The death has occured of Tom Peters, one of the Gardai who suffered horrific injuries in the infamous IRA bombing in Garryhinch in 1976.
Garda Peters was blinded during the explosion at the derelict cottage outside Portarlington and also suffered severe damage to his hearing. His colleague Michael Clerkin was killed during the atrocity.
Mr Peters, a native of Dunamaggin in Kilkenny and a long-time resident in Portlaoise, passed away after a short illness. He is survived by his wife Betty and daughters Elma and Breidette and pre-deceased by his son Dick, who passed away a number of years ago. He is also survived by grandchildren Ellen, Eva, and Luke and deeply regretted by his loving family, son-in-law Paul, brothers-in-law, sister-in-law, relatives and friends.
Along with his colleagues who attended the scene – Jim Cannon, Ben Thornton and Gerry Bohan – Garda Peters was honoured with the Scott Medal for Bravery last year, over 40 years after the incident. Garda Michael Clerkin was post-humously honoured.
Minister for Justice Charlie Flanagan, whose father Oliver J was the intended target of the IRA attack, has paid tribute.
“I’ve learned with great sadness of the passing of Tom Peters, a Garda of great courage and bravery,” said Minister Flanagan.
“Since receiving horrific injuries in Garryhinch, Garda Peters has shown a lifetime of great fortitude in the most difficult of personal circumstances. I salute his bravery and offer my sympathy to his wife Betty and his daughters at this sad time.”
“Words are inadequate to acknowledge the service and suffering undergone by Tom Peters,” said Laois-Offaly Chief Superintendant John Scanlan.
“Our thoughts this evening are with his wife and family who have also endured a hard life after those horrific events. He was a proud Kilkenny man and a proud member of an Garda Siochana. His bravery was acknowledged with the Scott Medal – even if it was long overdue.”
Speaking at the event in Templemore last year where they were honoured, Charlie Flanagan described the events of that night.
“An anonymous telephone call was received in Portlaoise Garda station that a number of armed men had gathered in a derelict cottage at Garryhinch, Portarlington with the intent to kidnap and kill my late father who at that time, as well as representing the Constituency of Laois-Offaly, was Parliamentary Secretary to a member of the Government.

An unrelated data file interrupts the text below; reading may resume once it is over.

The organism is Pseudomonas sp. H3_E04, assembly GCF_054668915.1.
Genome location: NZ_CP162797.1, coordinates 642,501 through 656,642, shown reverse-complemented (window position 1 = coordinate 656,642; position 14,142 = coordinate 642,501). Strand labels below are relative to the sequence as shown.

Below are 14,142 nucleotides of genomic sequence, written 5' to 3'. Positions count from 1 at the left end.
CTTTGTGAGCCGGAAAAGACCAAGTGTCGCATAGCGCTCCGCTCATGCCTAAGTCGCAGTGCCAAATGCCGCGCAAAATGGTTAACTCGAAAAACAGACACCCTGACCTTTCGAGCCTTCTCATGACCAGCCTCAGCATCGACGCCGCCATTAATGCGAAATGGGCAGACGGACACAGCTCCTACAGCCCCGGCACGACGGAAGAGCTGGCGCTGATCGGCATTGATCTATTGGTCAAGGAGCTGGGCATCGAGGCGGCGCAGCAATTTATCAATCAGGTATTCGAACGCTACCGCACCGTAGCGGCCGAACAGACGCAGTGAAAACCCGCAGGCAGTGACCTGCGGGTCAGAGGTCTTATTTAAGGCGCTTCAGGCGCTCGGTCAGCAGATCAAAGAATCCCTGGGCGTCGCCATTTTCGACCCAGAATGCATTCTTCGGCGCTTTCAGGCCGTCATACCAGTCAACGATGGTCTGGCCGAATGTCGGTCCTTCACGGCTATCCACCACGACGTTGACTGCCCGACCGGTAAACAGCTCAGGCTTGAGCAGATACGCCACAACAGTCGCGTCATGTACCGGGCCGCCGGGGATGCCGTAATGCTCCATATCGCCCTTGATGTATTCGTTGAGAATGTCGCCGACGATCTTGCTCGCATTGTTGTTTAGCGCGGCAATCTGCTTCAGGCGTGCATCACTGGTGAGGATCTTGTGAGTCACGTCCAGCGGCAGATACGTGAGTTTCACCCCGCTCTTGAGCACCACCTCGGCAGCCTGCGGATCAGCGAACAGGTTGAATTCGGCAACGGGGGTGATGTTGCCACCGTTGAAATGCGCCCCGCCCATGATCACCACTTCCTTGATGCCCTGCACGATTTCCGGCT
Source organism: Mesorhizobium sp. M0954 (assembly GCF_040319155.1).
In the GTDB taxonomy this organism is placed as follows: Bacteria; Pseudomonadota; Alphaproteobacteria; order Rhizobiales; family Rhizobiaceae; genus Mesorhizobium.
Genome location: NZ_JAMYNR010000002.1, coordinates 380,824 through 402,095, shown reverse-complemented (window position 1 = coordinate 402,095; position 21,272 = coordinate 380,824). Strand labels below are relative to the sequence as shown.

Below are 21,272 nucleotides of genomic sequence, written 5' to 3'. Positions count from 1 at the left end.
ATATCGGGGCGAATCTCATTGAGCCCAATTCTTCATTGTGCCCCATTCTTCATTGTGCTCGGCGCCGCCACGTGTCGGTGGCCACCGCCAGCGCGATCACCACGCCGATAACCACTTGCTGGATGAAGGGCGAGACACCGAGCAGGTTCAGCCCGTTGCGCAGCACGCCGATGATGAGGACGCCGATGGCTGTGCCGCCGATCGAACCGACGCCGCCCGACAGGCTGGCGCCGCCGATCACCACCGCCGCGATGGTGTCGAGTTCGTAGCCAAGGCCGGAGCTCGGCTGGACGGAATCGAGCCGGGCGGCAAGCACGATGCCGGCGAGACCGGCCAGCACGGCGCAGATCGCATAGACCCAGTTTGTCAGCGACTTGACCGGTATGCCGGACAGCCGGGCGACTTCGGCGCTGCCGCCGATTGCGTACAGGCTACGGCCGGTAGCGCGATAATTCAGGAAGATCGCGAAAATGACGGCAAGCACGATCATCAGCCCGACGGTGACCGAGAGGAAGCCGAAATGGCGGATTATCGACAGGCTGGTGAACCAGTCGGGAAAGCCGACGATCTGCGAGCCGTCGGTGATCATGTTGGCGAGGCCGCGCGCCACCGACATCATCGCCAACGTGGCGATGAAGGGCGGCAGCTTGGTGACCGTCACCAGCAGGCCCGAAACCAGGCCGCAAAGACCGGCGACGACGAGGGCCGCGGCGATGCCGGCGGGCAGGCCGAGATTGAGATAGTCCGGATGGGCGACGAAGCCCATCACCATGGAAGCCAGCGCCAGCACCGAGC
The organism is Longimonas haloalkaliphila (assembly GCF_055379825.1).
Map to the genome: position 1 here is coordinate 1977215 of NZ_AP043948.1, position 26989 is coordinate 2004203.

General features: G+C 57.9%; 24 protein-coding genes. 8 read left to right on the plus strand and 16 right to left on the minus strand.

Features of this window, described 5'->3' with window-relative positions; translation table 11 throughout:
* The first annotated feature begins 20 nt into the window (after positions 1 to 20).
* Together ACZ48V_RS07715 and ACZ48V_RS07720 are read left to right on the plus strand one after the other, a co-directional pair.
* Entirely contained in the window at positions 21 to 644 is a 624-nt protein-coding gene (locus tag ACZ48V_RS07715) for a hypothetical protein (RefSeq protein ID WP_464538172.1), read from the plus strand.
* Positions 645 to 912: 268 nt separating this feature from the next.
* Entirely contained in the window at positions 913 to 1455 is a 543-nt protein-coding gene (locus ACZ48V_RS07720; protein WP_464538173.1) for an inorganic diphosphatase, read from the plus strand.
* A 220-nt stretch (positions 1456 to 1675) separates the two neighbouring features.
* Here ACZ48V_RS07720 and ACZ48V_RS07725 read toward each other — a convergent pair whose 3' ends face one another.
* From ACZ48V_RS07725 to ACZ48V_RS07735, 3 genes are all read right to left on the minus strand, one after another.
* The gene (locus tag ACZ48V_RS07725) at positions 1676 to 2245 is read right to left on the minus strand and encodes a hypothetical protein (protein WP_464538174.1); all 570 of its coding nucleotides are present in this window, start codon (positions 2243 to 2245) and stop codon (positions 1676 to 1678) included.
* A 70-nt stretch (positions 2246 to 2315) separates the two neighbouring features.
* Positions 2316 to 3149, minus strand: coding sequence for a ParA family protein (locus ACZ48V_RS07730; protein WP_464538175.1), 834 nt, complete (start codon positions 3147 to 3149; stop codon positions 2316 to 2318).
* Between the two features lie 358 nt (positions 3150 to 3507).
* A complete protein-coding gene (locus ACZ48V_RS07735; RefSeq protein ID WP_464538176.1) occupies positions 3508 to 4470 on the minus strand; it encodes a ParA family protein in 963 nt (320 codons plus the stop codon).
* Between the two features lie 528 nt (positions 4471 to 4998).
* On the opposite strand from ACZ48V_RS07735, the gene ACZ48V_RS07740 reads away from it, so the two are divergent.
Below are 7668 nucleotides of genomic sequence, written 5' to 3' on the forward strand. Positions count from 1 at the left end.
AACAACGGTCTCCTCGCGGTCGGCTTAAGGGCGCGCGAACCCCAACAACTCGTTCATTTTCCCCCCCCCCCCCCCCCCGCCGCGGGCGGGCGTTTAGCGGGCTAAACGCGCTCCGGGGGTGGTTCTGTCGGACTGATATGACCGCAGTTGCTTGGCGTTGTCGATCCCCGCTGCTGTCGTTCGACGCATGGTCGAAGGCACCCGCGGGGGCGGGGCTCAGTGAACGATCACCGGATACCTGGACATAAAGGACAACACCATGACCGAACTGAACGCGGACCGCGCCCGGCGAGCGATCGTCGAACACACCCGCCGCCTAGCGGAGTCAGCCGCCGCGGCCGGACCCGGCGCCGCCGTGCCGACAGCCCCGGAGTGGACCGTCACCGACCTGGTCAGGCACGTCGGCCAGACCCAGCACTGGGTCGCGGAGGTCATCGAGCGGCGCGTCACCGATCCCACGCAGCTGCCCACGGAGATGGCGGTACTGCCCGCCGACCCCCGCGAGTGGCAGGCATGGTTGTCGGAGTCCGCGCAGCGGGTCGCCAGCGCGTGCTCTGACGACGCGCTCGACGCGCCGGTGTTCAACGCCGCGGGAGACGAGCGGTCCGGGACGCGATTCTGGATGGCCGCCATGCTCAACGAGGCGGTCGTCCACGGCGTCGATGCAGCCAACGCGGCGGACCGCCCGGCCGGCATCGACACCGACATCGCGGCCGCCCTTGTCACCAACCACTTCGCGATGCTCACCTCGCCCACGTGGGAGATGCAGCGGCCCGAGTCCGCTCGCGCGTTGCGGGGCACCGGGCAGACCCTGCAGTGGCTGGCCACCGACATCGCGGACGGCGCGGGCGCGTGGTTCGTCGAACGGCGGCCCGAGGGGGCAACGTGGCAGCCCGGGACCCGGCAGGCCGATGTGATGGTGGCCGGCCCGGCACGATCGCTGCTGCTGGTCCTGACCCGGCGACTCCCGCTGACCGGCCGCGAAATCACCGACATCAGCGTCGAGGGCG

“A search of the cottage was planned and Michael and his colleagues went to search the premises and confront the gang. Michael was first to enter the cottage through a window. He opened the front door to let his colleague in and a bomb exploded killing him instantly and grievously wounding his four colleagues.
“Garda Peters lost his sight and suffered severe damage to his hearing that day. No warning was given and they were shown no mercy. It was a deliberate, heinous and cowardly act.
“I remember that night as if it were yesterday. I was at home in Mountmellick with my parents and my three sisters when a call was received from the Gardaí. My father came into the room and told us that no one was to go out. He did not elaborate but from his demeanour, I knew something was wrong.
“At about 11.50pm we were about to go to bed when there was a rap on the door and a number of Gardaí were there. I remember vividly the uniform and plain clothes Gardaí surrounding the house. Some of the Gardaí came in and told my father of the awful events that had unfolded.
“I have never forgotten their courage and selflessness on that fateful night and I feel enormously privileged to be here today, 41 years later as Minister for Justice and Equality, when their bravery and sacrifice is being recognised by the award of a Gold Scott medal.”
Speaking at an event in Portlaoise that evening after being awarded with their medals, Garda Peters’ colleague Jim Cannon also spoke of that October night.
“It was a cold and dreary night on the 16th of October 1976,” said Cannon in his speech, “when we faced the house of horrors at Garryhinch”.
“It was one of the darkest days in the history of the Garda Siochana. I want to emphasize here and now that this award means an awful lot to the survivors, their families and the Clerkin family and is much appreciated.
“I said in an interview that if Tom Peters – who has lost his sight and hearing – had a Scott Medal in his hand, it would mean something. Tom Peters has that Scott Medal in his hand now.”
Cannon also thanked the four men’s wives. “Over the past 41 years, four ladies had to endure the memories and scars of this atrocity to this day. On behalf of the survivors, I extend grateful thanks to Betty Peters, Mary Cannon, Norrie Thornton and Kate Bohan who looked after us all and continue to do so with loving care and attention. We salute you and regret that you had to suffer so much. This Scott Medal is for you also.”
Mr Peters is reposing privately. His funeral will arrive to SS Peter and Paul’s Church at 6pm on Sunday evening. Requiem mass at 11am on Monday followed by interment in Ss Peter and Paul’s Cemetery.